Amnesty International today called on the Kenyan government to investigate immediately yesterday’s execution-style killings of two human rights activists.
The two men were shot dead in their car while stopped in traffic in the centre of Nairobi. It appeared to be a coordinated ambush. At least two gunmen fled the scene, according to eyewitnesses.
Oscar Kamau Kingara and Paul Oulu both worked with the Oscar Foundation Free Legal Aid Clinic (the Oscar Foundation), campaigning against illegal killings by the police and for the police to respect human rights in their security operations against alleged members of the Mungiki – a government-banned group operating in parts of Nairobi and central Kenya.
The Oscar Foundation has filed complaints against the Kenyan government in court, and called for investigations into illegal killings by police of people suspected of being members of Mungiki.
“Kenya must not become a place where it is unsafe to be a human rights defender. The Kenyan authorities should make it clear that attacks against those who promote human rights are completely unacceptable and that anyone who carries out such attacks will be brought to justice.”
The shooting followed a live television broadcast of a statement by a government spokesperson, Alfred Mutua, stating: “Mungiki has an NGO by the name of Oscar Foundation, which they use to try and get funds from overseas…. It is a front so that they can be able to carry out their activities”.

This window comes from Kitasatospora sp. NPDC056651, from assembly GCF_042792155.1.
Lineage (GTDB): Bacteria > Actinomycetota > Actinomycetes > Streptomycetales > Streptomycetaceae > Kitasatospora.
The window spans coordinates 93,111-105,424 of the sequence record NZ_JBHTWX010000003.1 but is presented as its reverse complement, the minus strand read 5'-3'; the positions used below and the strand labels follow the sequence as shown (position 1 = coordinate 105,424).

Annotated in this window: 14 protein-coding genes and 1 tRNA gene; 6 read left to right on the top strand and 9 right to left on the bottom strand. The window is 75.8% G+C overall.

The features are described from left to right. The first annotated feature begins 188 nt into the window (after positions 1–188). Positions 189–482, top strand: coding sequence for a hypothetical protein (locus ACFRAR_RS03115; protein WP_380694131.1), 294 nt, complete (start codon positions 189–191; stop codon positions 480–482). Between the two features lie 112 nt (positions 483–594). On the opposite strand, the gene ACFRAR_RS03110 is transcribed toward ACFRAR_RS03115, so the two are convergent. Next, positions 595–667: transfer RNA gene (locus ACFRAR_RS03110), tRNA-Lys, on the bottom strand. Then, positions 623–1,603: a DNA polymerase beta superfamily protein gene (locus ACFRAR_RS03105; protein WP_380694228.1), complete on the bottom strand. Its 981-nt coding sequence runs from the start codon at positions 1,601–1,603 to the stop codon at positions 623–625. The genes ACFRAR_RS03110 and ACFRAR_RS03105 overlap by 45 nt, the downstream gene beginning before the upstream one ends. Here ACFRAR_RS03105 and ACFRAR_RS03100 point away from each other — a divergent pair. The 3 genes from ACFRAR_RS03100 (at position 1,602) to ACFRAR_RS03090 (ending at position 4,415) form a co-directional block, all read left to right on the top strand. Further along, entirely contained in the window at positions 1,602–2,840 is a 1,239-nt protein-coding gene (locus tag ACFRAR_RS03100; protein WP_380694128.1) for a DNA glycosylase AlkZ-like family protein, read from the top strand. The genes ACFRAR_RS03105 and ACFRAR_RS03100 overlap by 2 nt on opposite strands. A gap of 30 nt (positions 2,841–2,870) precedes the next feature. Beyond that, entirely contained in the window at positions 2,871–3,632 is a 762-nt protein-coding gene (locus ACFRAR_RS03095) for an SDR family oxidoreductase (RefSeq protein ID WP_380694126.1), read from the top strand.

“It is unacceptable for the Kenyan government to make statements suggesting that opposition to illegal killings by the police amounts to support for banned groups,” said Erwin van der Borght. “The government should make it clear that this is not the case, and pledge support and protection for anyone doing legitimate human rights work – even if it amounts to criticism of government practice.”
Notes to editors:
Amnesty International, the Kenyan National Commission on Human Rights and other Kenyan human rights organisations have documented the extra-judicial execution of hundreds of alleged Mungiki members by Kenyan security forces. On 27 February 2009, following a fact-finding mission in Kenya, the UN Special rapporteur on extra-judicial, arbitrary or summary executions issued a statement condemning these killings and calling for police perpetrators to be brought to justice. He also called for the resignation of the Police Commissioner and the Attorney-General of Kenya.
The Mungiki group is mainly active in Nairobi and parts of central Kenya. Group members say that they are guided by traditional religious and moral beliefs and the group claims to have a role in maintaining law and order and the running of the public transport industry in parts of Kenya.
Alleged members have demanded “protection fees” from owners of public service vehicles and been implicated in killings and the assault of members of the public.
Leaders of the group have publicly alleged that the group has tacit support from prominent government officials in the current and previous governments, but have so far not named any.
The previous government banned the group on 8 March 2002. At the time, the then-Commissioner of Police is reported to have categorized Mungiki as one of the “perpetrators of lawlessness and insecurity in the country. It is illegal and Kenyans are advised to keep away from them and their activities. Adherents to the group will be arrested and charged in court.”